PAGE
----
My feelings now: Yeah, it was a bummer, but there are other races. It was the right decision not to risk a bad injury. My plan for now is to take another week mostly off, with just a few short jogs, and then see how it goes; if the foot holds up, I’ll do some shorter x-c races in November and December, and then see about training for a longer race in the Spring.
They were so glamorous, Brad and Angie. She and her thigh-slit gowns, eyes lined like a cat, today’s answer to Liz Taylor. And he, so dapper in his slicked back hair, so choosy in his taste for starlets, so pretentious in his love of post-modern architecture. And together with their brood of beautiful ethnically diverse children, so generous in their pursuit of noble causes like refugee crises and post-Katrina rebuilding. And now it’s all gone. GONE!
But perhaps, that’s the way it goes. #Teamjen4lyfe
Oh, right. This is a running site and you want to read about running. I’ll
dry my tears wipe the I-called-it smirk off my face and tell you how the collapse of the world’s most perfect union can teach us about running. Read more >>
So this phase of my training plan, it’s…not my favorite. For four weeks pre-taper, you run fewer miles but with more intensity. Instead of a Thursday medium-long run, there is a 40-minute tempo. Fridays there’s sprinting. Sundays are for 10-12 miles at close to marathon pace. I’ve been having trouble approaching this phase mindfully; I don’t really enjoy the runs and just want race day to get here already! Lesson: my next marathon training plan (if there ever is one) will not be six months long. I think what I have is more a case of overall Plan Fatigue and less to do with the workouts themselves.
Anyway, here’s how the last three weeks went down. I’ve approached the workouts with the mindset that the most important thing is to be in good shape for the long Sunday marathon-pace workouts; at least this aspect was a success. Now I’m officially tapering!
Week of 8/21-8/27:
Sunday, 8/21: Ran a half marathon as a workout! This was a really good run. The weather cooperated – it was very humid, but only about 65 degrees at the start – and the energy from running with a crowd made it surprisingly easy to maintain goal pace. The course was pretty flat with just a few minor inclines, no real hills. I eased into it with a slow first 5km, then did the rest at goal pace.
Monday, 8/22: 6-mile recovery jog. Legs tired, but not dead.
Tuesday, 8/23: Rest day.
Wednesday, 8/24: 7-mile easy fartlek.
Thursday, 8/25: 4-mile out & back, supposed to be at something like half-marathon pace. Managed maybe 1.5 miles at the correct pace? Really quite the slogfest.
Friday, 8/26: 4 miles with 2x (3x100m).
Saturday, 8/27: 3 mile easy jog, 1 hour Pilates mat class.
Total: 37 miles.
Week of 8/28-9/3:
Sunday, 8/28: After a few weeks of very pleasant weather – 70’s and low humidity, mostly – today it was 85 when I started running and over 90 by the time I finished. Oof! I think I did the best I could, given those conditions: started with a 2-mile jog, then worked up to marathon effort (which was about ten seconds per km slower than goal pace today) for the remaining 10 miles. Felt completely wrecked afterward and was thirsty for the next 24 hours.
Monday, 8/29: 6 mile recovery jog. It was still very hot out, and I could feel how running the previous day’s long workout in the heat took so much more out of me than usual.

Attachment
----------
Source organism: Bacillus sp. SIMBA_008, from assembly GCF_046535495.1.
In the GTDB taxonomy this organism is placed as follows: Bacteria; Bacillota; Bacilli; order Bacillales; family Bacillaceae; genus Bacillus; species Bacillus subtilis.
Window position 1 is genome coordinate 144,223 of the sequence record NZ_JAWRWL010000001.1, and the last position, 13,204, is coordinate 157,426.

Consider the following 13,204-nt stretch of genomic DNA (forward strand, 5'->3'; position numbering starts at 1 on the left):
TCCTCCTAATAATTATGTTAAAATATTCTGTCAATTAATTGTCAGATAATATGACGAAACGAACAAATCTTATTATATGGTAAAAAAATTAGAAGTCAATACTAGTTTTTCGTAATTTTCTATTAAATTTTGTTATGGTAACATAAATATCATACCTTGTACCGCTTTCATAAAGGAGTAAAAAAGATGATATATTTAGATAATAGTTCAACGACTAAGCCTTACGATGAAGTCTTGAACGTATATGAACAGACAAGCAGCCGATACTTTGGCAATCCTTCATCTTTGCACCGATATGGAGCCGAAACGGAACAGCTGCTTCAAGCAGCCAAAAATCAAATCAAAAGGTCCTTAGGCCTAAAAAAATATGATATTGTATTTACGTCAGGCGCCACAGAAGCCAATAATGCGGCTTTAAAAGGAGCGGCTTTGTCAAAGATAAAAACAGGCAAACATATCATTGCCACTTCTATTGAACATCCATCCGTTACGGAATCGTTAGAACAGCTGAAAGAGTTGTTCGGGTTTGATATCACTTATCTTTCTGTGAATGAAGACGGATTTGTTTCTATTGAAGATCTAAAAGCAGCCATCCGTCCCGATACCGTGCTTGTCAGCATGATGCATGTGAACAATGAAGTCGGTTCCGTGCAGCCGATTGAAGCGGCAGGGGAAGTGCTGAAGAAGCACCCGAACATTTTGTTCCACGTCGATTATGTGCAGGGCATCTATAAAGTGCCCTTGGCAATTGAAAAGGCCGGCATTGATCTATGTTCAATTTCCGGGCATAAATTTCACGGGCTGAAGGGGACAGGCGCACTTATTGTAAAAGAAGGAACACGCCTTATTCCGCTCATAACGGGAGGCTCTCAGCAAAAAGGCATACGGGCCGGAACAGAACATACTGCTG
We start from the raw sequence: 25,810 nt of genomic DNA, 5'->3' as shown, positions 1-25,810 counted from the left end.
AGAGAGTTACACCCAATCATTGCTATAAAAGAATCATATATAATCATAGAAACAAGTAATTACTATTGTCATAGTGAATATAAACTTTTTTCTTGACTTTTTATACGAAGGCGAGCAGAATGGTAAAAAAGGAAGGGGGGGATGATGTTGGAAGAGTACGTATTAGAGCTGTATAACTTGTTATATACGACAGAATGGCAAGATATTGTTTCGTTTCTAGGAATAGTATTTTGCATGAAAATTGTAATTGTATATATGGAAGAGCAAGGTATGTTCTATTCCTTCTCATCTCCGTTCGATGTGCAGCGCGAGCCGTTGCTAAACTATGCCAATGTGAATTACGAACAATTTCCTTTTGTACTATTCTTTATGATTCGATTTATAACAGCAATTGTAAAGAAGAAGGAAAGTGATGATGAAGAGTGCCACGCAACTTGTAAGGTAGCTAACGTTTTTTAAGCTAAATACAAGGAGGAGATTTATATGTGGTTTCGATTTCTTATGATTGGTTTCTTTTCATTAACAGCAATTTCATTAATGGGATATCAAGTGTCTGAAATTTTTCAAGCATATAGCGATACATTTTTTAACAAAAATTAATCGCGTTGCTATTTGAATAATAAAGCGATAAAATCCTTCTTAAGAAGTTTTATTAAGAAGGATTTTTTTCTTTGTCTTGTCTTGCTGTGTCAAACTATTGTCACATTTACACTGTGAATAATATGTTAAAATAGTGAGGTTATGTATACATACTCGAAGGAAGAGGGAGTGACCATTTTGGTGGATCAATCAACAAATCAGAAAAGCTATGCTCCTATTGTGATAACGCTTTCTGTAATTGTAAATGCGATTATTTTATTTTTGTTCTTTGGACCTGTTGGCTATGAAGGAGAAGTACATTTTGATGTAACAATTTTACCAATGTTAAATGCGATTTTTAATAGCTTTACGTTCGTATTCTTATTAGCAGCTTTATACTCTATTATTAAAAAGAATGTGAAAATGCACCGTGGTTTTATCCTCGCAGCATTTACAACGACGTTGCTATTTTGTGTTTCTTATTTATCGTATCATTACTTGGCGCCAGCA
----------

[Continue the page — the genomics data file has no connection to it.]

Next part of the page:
Tuesday, 8/30: Rest day.
Wednesday, 8/31: 7 mile fartlek. I’ve discovered a route from work to a train station that is fully shaded in the mid-afternoon. Hooray! Almost makes up for the 2-mile-long hill…
Thursday, 9/1: Again with the 40-minute tempo. I’ve obviously convinced myself I can’t do these, because half-marathon pace felt nearly impossible today. Is the hay in the barn yet?
Friday, 9/2: 4 miles with 2x(3x100m). My attitude is starting to suck. 4 miles? Might as well just stay home on the couch!
Saturday, 9/3: Jog to Pilates, 1-hour mat class, cannot be arsed to jog the 1.5 miles home and just walk instead.
Total: 33 miles.
Week of 9/4-9/10:
Sunday, 9/4: Time for another longish marathon-pace run! Get up early and travel an hour on the train to run a trail “half marathon” (actually 22 kilometers, so more than half a mile longer than a true half marathon, but who’s counting?). Wow, this was a tough race. Very hilly, and it was super humid out. My legs were trashed about halfway through. “Marathon pace” didn’t really happen, but I’m hoping the training effect was similar. The surroundings were lovely, and the organizers did a really nice job, even serving mimosas afterward. Which is now officially my favorite post-workout drink.
Monday, 9/5: My quads were sore after the previous day’s hill adventures, so I took it really easy with a half-hour jog and lots of foam rolling.
Tuesday, 9/6: Rest day.
Wednesday, 9/7: 4 mile easy fartlek. Not feeling great today. Very nauseous.
Thursday, 9/8: I was so nauseous all day that I didn’t even try to run. My son was sick with a high fever and he felt like complete garbage, so maybe I was fighting off whatever he had?
Friday, 9/9: Kiddo still sick; I spent the whole day cuddling with him on the sofa and did not run. “The hay is in the barn” is officially my new mantra.
Saturday, 9/10: Last long hard run of the training cycle! The only race I could find was a 10-mile cross country one. Again, it was very hilly and encompassed an impressively wide variety of surfaces: dirt, rocks, sand, cow fields, cobblestones…I hit “marathon pace” on the 1-kilometer stretch of asphalt toward the end. This was probably not the ideal last workout for someone with a major marathon time goal, but it was great fun and I have no regrets. And now: Taper!
Total: 30 miles. It is what it is.